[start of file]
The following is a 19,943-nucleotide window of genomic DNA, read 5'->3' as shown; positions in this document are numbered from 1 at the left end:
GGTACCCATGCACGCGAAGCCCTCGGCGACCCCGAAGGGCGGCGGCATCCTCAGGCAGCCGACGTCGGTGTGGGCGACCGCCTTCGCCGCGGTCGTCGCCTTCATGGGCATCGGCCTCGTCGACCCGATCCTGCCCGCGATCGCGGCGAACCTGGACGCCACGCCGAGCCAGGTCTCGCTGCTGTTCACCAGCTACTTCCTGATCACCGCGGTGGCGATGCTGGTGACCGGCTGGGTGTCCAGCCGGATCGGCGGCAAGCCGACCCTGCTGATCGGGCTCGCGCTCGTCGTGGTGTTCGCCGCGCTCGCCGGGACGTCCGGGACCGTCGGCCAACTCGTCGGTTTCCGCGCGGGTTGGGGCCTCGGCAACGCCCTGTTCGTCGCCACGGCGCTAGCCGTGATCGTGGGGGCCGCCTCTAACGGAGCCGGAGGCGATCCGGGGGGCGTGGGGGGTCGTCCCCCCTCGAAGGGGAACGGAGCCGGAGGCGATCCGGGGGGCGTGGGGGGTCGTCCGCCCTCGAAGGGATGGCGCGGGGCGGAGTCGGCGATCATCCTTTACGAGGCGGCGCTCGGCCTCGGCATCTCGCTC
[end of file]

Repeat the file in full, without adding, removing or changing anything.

The following is a 19,943-nucleotide window of genomic DNA, read 5'->3' as shown; positions in this document are numbered from 1 at the left end:
GGTACCCATGCACGCGAAGCCCTCGGCGACCCCGAAGGGCGGCGGCATCCTCAGGCAGCCGACGTCGGTGTGGGCGACCGCCTTCGCCGCGGTCGTCGCCTTCATGGGCATCGGCCTCGTCGACCCGATCCTGCCCGCGATCGCGGCGAACCTGGACGCCACGCCGAGCCAGGTCTCGCTGCTGTTCACCAGCTACTTCCTGATCACCGCGGTGGCGATGCTGGTGACCGGCTGGGTGTCCAGCCGGATCGGCGGCAAGCCGACCCTGCTGATCGGGCTCGCGCTCGTCGTGGTGTTCGCCGCGCTCGCCGGGACGTCCGGGACCGTCGGCCAACTCGTCGGTTTCCGCGCGGGTTGGGGCCTCGGCAACGCCCTGTTCGTCGCCACGGCGCTAGCCGTGATCGTGGGGGCCGCCTCTAACGGAGCCGGAGGCGATCCGGGGGGCGTGGGGGGTCGTCCCCCCTCGAAGGGGAACGGAGCCGGAGGCGATCCGGGGGGCGTGGGGGGTCGTCCGCCCTCGAAGGGATGGCGCGGGGCGGAGTCGGCGATCATCCTTTACGAGGCGGCGCTCGGCCTCGGCATCTCGCTC